Where do you keep your love letters. True Fans send them all the time. Photo via flickr.
The other day a friend of mine said the most interesting thing. He was a little bit discouraged about something he was working on and he said to me.
“If I could just get some momentum going.”
I looked at him oddly. And said.
“That should be easy. Because you control that. You create your own momentum.”
I see that simple principle at work and even in my own personal life everyday. And I also see it in the lives of brands and organizations that are trying to get a community started.
Movement/momentum happens one person at time.
One meaningful, soulful, heartfelt interaction at time.
This notion is simple and hard at the very same time.
I love this blog/article sent to me by John Moore. Seems it got a lot of play in 2008 but I want to revive it.
Well worth the long read.
From The Technium post 1000 True FansThe gist of 1,000 True Fans can be stated simply:
A creator, such as an artist, musician, photographer, craftsperson, performer, animator, designer, videomaker, or author – in other words, anyone producing works of art – needs to acquire only 1,000 True Fans to make a living.
A True Fan is defined as someone who will purchase anything and everything you produce. They will drive 200 miles to see you sing. They will buy the super deluxe re-issued hi-res box set of your stuff even though they have the low-res version. They have a Google Alert set for your name. They bookmark the eBay page where your out-of-print editions show up. They come to your openings. They have you sign their copies. They buy the t-shirt, and the mug, and the hat. They can’t wait till you issue your next work. They are true fans.
Now I know he is talking about artists here. But aren’t we all produce/creating something akin to art? (Whether solutions or products)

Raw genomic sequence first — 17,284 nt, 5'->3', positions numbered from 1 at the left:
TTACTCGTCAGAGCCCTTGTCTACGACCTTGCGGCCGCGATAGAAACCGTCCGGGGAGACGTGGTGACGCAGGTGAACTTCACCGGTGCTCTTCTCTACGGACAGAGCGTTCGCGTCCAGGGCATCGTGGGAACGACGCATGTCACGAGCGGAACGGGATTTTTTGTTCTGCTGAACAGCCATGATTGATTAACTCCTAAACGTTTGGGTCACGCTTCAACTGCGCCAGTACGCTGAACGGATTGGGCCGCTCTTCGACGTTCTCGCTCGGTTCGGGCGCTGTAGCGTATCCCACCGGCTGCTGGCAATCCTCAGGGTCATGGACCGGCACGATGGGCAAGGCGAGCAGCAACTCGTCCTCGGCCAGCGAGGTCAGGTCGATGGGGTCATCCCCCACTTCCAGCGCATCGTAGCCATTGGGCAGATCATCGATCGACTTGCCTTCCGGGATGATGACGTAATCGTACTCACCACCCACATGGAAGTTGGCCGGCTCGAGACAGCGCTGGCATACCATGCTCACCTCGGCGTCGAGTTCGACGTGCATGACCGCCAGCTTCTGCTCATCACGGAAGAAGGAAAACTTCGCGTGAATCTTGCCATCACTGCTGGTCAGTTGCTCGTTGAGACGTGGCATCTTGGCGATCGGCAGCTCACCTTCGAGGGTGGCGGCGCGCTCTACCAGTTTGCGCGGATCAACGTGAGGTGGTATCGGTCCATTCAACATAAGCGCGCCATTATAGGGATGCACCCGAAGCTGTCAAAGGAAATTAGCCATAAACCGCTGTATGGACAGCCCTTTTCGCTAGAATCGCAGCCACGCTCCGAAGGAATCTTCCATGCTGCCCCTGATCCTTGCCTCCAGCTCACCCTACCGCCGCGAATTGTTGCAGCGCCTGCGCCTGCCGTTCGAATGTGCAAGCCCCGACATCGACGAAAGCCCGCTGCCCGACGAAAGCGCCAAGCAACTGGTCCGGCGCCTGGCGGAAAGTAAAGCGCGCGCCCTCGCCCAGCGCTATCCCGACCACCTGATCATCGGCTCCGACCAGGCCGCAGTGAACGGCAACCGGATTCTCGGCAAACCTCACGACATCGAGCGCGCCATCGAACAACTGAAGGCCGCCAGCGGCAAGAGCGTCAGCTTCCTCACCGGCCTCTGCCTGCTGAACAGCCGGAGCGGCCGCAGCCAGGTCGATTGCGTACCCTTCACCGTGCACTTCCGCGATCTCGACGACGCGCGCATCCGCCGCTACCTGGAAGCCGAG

And I can tell you, I have personally seen the value of 1000 true fans in the growth of Brains on Fire.
For us, it might work like this:
Someone on twitter tells someone to read out book or check out our blog. That person is inside an organization that hires us to speak. We create more fans inside the organization. We realize that we can add value and they figure that out too. And a relationship is forged. Based on trust.
And we never forget this one simple fact:
It all began with one true fan.
For one of our newest clients the story goes like this:
The CMO was looking for a new marketing team. A young designer within the organization followed our blog religiously. He asked if she would place our name on her list. We got an email. We arranged a call, then a visit. We told our story. We realized we were “same tribe”.
And again…it all began with one true fan. A fan that was willing to tell someone about us.
Do we spend a lot of money and time on that one true fan?
Yup. They are ALWAYS on our mind.
That is why we spent over six months writing them a book.
Posting blogs, like love letters, everyday.
We hold yearly FIRE sessions in Greenville where we ask them to be our guest.
We speak in interesting places and ask them to show up.
We love them.
WE adore our true fans.
We help them find jobs when they need us. We read their blogs. We give them our time.
So yes. To say we believe in the power of ONE true fan is actually an understatement. We’ve built Brains on Fire with the help of our true fans. Slowly but surely they have become an army of ambassadors.
I’ve never once made a COLD call. Ugh. And I love our fans because they make that lovely statement possible.
No, Brains on Fire is not selling Oreos or $10 dollar widgets or even scissors, but the principles are the same. True FANS matter more than huge numbers of likes or followers any day of the week. Because they are wiling to do something on your behalf.
Jay Gillespie of Fiskars sums it up best in our book, “For me it’s not about the numbers, its about growing even deeper relationships.”
Go out today and love your TRUE fans. Support them. Create deeper relationships. Lift them up. And never let them go.
It will create momentum. And you don’t believe me, check out what Papa Seth has to say.
Your turn: When have you experienced or seen first hand the ROI of one TRUE fan?